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Comment Re:Why would Disney do this? (Score 1) 260

> Too many companies and executives aren't satisfied with making a reasonable profit and keeping good people employed. Instead, they want to pursue unreasonable profit and goals

That's because the "companies" (boards) see others doing it and want their exciting slice of the pie so they hire executives to make it happen and give them bonuses for hitting target numbers. The execs will do whatever it takes to get their bonus because frankly they don't expect to be around in a couple of years anyway, so who cares if short term stretching for those targets ends up killing the company? And the analysts don't care because they're looking for stocks to perform quarter to quarter, not decade to decade.

As an aside, in the gaming space, these are the same clowns who are calling for Nintendo to give up on hardware and make software for other companies like Sega became. They don't understand or care that Nintendo has been in business for more than 100 years, sits on a decent pile of money and makes a killing on its other lines of product. No, no, see they had a couple of bad years, they're done, stick a fork in them. Maybe they can sell off their licenses for a quick cashflow boost to bump the stock! And then when they hit it out of the park like with the Wii, these same analysts "had complete faith in them"

Comment Re:VMWare whitebox heaven (Score 1) 167

Yeah that's part of the problem, but for some of our dev workloads we only use 2GB of RAM per VM but hammer the processor so this is a good niche fit. And Gigabyte's got some workstation boards that go to 64GB but also cost more so it's a trade off - and it's not a sure thing they'll support these chips. Obviously it's not for everyone.

Comment Re:What? (Score 1) 33

You have it backwards friend. Rocket League cars aren't iconic, but movie studios want to have their cars in the game as DLC. We've already seen the BTTF DeLorean released a couple of weeks ago and from what I can see playing other people a *lot* of people bought it.


Comment Re:A better idea (Score 1) 284

110%? No, still room to somehow game the "work study" that determines the salary. I say 150% or more, and the wage doesn't get paid from the employer to the H1-B, it goes through a government agency who collects that 150% and then passes the actual salary along, then takes the other chunk and puts it into a worker training program targeted at the shortage. We've seen in Canada ways that the Temporary Foreign Worker program can be abused in a similar fashion, and one of the better tricks was employers arranging housing for their workers and "helpfully" pre-deducting rent from their pay.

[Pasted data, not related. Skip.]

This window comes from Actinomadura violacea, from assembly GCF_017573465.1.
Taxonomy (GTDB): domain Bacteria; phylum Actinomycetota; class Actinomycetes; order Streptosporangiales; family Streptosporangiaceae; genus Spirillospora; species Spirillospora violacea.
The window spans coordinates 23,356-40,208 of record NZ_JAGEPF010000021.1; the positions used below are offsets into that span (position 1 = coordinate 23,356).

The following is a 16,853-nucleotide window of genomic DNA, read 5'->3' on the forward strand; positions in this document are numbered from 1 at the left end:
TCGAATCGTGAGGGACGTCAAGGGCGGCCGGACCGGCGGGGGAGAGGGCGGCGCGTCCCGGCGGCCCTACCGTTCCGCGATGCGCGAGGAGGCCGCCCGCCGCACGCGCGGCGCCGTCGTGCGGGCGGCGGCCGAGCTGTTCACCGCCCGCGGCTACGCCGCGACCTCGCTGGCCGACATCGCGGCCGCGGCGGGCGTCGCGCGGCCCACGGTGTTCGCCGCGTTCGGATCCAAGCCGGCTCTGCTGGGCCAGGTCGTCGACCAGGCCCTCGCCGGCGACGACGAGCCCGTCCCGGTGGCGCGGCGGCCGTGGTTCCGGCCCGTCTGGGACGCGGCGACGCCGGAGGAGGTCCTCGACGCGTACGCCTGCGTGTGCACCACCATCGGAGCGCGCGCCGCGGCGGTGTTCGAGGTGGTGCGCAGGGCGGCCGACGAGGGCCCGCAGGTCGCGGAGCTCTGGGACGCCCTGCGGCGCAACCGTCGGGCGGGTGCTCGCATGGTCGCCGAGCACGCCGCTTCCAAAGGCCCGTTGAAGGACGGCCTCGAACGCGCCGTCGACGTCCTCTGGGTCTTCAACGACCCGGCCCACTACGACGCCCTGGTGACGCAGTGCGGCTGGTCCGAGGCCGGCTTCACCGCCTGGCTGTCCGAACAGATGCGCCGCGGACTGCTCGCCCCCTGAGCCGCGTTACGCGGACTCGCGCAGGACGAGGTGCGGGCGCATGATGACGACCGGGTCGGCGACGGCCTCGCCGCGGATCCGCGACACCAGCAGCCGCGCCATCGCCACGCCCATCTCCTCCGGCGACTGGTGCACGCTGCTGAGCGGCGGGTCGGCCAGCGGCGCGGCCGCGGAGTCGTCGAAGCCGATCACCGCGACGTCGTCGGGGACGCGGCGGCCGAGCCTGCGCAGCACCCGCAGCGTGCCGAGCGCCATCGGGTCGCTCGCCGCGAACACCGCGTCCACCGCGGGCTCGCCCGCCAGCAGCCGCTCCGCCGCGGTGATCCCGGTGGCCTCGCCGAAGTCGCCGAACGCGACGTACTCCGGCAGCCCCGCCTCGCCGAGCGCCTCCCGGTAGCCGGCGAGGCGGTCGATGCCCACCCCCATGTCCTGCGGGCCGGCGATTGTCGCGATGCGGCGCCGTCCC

Comment Re:Damnit (Score 1) 311

You're an idiot, to put it bluntly. AMD is Intel's only semi - credible competition and if they go tits up you can look forward to paying $500 for a middle to low grade processor again like the 80s and 90s. It wasn't until AMD's K5 came along and was "good enough" for most business tasks that Intel started pricing competitively and it wasn't until the K6 (briefly) took the performance crown that Intel actually got scared. If AMD goes under, there is NOBODY who can step into the void they will create at current. Starting up a chip company isn't like opening a 7-11, it's an unbelievably expensive and complex undertaking, and most investors would be extremely gunshy to back a new company that intends to compete with Intel.

That means you can absolutely expect to pay double or even triple what you're currently paying for a processor and an nVidia card since if AMD is gone, so are the Radeon cards. The only place there would still be competition is in the tablet/phone space where a bunch of ARM manufacturers are established. And no, I doubt any of them would see the demise of AMD as an invitation to dance with Intel on the desktop.

Comment Re:redundancy (Score 1) 183

But what *I* am saying is if this outage happened with any other cable provider they would't give you any credit at all. I've had my cable down for DAYS without so much as an apology when it comes back up. Google's response here is orders of magnitude above what any other US provider will do and still people complain.

Comment Re:Just two days of service? (Score 1) 183

> Two day's worth of service is an insignificant credit compared to the loss, especially during a special event.

It's a lot more significant than any other US cable provider would give.

> Most providers of business IP transit have SLA credits available

I'm betting most providers of business IP charge a LOT more than $70 for a gigabit connection too. My god man, you're comparing apples to kumquats.

Numeric stability is probably not all that important when you're guessing.